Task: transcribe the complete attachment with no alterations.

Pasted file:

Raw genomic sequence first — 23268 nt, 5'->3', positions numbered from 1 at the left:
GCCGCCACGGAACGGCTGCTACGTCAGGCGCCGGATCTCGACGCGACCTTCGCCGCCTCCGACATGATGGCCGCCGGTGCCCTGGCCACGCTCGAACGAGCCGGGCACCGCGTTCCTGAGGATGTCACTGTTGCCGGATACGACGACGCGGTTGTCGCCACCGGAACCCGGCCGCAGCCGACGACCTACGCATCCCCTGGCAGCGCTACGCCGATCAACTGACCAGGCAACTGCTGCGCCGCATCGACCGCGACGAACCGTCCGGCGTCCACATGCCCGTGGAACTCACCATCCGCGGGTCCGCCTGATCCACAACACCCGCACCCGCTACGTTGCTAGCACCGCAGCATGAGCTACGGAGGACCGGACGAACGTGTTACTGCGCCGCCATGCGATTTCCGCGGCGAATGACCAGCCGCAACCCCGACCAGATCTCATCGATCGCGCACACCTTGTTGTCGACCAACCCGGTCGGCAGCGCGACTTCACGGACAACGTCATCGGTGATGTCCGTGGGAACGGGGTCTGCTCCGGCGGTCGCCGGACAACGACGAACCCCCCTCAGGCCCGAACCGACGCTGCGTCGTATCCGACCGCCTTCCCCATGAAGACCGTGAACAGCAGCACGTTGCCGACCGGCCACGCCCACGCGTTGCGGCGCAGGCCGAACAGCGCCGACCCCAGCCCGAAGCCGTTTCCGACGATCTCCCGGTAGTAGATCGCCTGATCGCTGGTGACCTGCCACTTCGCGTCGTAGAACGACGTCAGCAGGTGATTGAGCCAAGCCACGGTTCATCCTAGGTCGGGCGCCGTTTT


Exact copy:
Raw genomic sequence first — 23268 nt, 5'->3', positions numbered from 1 at the left:
GCCGCCACGGAACGGCTGCTACGTCAGGCGCCGGATCTCGACGCGACCTTCGCCGCCTCCGACATGATGGCCGCCGGTGCCCTGGCCACGCTCGAACGAGCCGGGCACCGCGTTCCTGAGGATGTCACTGTTGCCGGATACGACGACGCGGTTGTCGCCACCGGAACCCGGCCGCAGCCGACGACCTACGCATCCCCTGGCAGCGCTACGCCGATCAACTGACCAGGCAACTGCTGCGCCGCATCGACCGCGACGAACCGTCCGGCGTCCACATGCCCGTGGAACTCACCATCCGCGGGTCCGCCTGATCCACAACACCCGCACCCGCTACGTTGCTAGCACCGCAGCATGAGCTACGGAGGACCGGACGAACGTGTTACTGCGCCGCCATGCGATTTCCGCGGCGAATGACCAGCCGCAACCCCGACCAGATCTCATCGATCGCGCACACCTTGTTGTCGACCAACCCGGTCGGCAGCGCGACTTCACGGACAACGTCATCGGTGATGTCCGTGGGAACGGGGTCTGCTCCGGCGGTCGCCGGACAACGACGAACCCCCCTCAGGCCCGAACCGACGCTGCGTCGTATCCGACCGCCTTCCCCATGAAGACCGTGAACAGCAGCACGTTGCCGACCGGCCACGCCCACGCGTTGCGGCGCAGGCCGAACAGCGCCGACCCCAGCCCGAAGCCGTTTCCGACGATCTCCCGGTAGTAGATCGCCTGATCGCTGGTGACCTGCCACTTCGCGTCGTAGAACGACGTCAGCAGGTGATTGAGCCAAGCCACGGTTCATCCTAGGTCGGGCGCCGTTTT